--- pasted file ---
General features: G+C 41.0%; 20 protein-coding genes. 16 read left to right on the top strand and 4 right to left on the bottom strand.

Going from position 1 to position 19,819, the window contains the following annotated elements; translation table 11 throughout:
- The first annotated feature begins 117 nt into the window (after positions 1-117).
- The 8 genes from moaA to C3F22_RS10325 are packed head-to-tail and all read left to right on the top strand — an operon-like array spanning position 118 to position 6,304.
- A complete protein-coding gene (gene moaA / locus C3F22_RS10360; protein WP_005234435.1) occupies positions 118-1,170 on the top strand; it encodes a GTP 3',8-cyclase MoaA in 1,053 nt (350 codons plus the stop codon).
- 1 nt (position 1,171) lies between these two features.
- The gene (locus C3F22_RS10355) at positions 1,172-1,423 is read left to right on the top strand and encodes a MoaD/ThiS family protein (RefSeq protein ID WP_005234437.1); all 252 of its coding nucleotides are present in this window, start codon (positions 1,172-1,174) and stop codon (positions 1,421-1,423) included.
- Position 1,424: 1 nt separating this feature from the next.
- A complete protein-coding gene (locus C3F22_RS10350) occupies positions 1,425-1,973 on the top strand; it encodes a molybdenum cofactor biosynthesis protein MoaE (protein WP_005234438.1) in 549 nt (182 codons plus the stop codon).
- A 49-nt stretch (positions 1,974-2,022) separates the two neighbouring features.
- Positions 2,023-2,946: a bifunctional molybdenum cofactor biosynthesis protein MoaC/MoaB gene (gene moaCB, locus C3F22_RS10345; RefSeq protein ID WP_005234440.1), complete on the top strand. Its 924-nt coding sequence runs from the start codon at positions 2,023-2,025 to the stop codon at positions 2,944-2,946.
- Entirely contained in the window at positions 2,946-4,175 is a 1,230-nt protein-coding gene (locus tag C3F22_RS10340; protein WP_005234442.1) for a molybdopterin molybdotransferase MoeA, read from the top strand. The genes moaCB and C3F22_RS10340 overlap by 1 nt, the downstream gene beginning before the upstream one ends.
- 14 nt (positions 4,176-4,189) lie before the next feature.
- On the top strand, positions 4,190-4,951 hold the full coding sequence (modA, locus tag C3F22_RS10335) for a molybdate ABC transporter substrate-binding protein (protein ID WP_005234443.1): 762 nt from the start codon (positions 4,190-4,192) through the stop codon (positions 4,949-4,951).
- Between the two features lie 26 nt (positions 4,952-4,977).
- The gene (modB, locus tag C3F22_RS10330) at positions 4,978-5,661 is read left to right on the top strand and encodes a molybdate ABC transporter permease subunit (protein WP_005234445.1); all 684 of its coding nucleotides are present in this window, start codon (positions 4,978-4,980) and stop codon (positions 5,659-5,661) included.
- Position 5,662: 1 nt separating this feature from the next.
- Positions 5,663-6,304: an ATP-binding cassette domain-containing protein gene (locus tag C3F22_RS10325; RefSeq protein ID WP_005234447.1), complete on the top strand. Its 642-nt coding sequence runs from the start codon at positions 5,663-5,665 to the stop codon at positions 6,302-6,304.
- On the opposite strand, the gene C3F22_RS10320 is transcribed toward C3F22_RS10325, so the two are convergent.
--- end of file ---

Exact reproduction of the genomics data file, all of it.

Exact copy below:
General features: G+C 41.0%; 20 protein-coding genes. 16 read left to right on the top strand and 4 right to left on the bottom strand.

Going from position 1 to position 19,819, the window contains the following annotated elements; translation table 11 throughout:
- The first annotated feature begins 117 nt into the window (after positions 1-117).
- The 8 genes from moaA to C3F22_RS10325 are packed head-to-tail and all read left to right on the top strand — an operon-like array spanning position 118 to position 6,304.
- A complete protein-coding gene (gene moaA / locus C3F22_RS10360; protein WP_005234435.1) occupies positions 118-1,170 on the top strand; it encodes a GTP 3',8-cyclase MoaA in 1,053 nt (350 codons plus the stop codon).
- 1 nt (position 1,171) lies between these two features.
- The gene (locus C3F22_RS10355) at positions 1,172-1,423 is read left to right on the top strand and encodes a MoaD/ThiS family protein (RefSeq protein ID WP_005234437.1); all 252 of its coding nucleotides are present in this window, start codon (positions 1,172-1,174) and stop codon (positions 1,421-1,423) included.
- Position 1,424: 1 nt separating this feature from the next.
- A complete protein-coding gene (locus C3F22_RS10350) occupies positions 1,425-1,973 on the top strand; it encodes a molybdenum cofactor biosynthesis protein MoaE (protein WP_005234438.1) in 549 nt (182 codons plus the stop codon).
- A 49-nt stretch (positions 1,974-2,022) separates the two neighbouring features.
- Positions 2,023-2,946: a bifunctional molybdenum cofactor biosynthesis protein MoaC/MoaB gene (gene moaCB, locus C3F22_RS10345; RefSeq protein ID WP_005234440.1), complete on the top strand. Its 924-nt coding sequence runs from the start codon at positions 2,023-2,025 to the stop codon at positions 2,944-2,946.
- Entirely contained in the window at positions 2,946-4,175 is a 1,230-nt protein-coding gene (locus tag C3F22_RS10340; protein WP_005234442.1) for a molybdopterin molybdotransferase MoeA, read from the top strand. The genes moaCB and C3F22_RS10340 overlap by 1 nt, the downstream gene beginning before the upstream one ends.
- 14 nt (positions 4,176-4,189) lie before the next feature.
- On the top strand, positions 4,190-4,951 hold the full coding sequence (modA, locus tag C3F22_RS10335) for a molybdate ABC transporter substrate-binding protein (protein ID WP_005234443.1): 762 nt from the start codon (positions 4,190-4,192) through the stop codon (positions 4,949-4,951).
- Between the two features lie 26 nt (positions 4,952-4,977).
- The gene (modB, locus tag C3F22_RS10330) at positions 4,978-5,661 is read left to right on the top strand and encodes a molybdate ABC transporter permease subunit (protein WP_005234445.1); all 684 of its coding nucleotides are present in this window, start codon (positions 4,978-4,980) and stop codon (positions 5,659-5,661) included.
- Position 5,662: 1 nt separating this feature from the next.
- Positions 5,663-6,304: an ATP-binding cassette domain-containing protein gene (locus tag C3F22_RS10325; RefSeq protein ID WP_005234447.1), complete on the top strand. Its 642-nt coding sequence runs from the start codon at positions 5,663-5,665 to the stop codon at positions 6,302-6,304.
- On the opposite strand, the gene C3F22_RS10320 is transcribed toward C3F22_RS10325, so the two are convergent.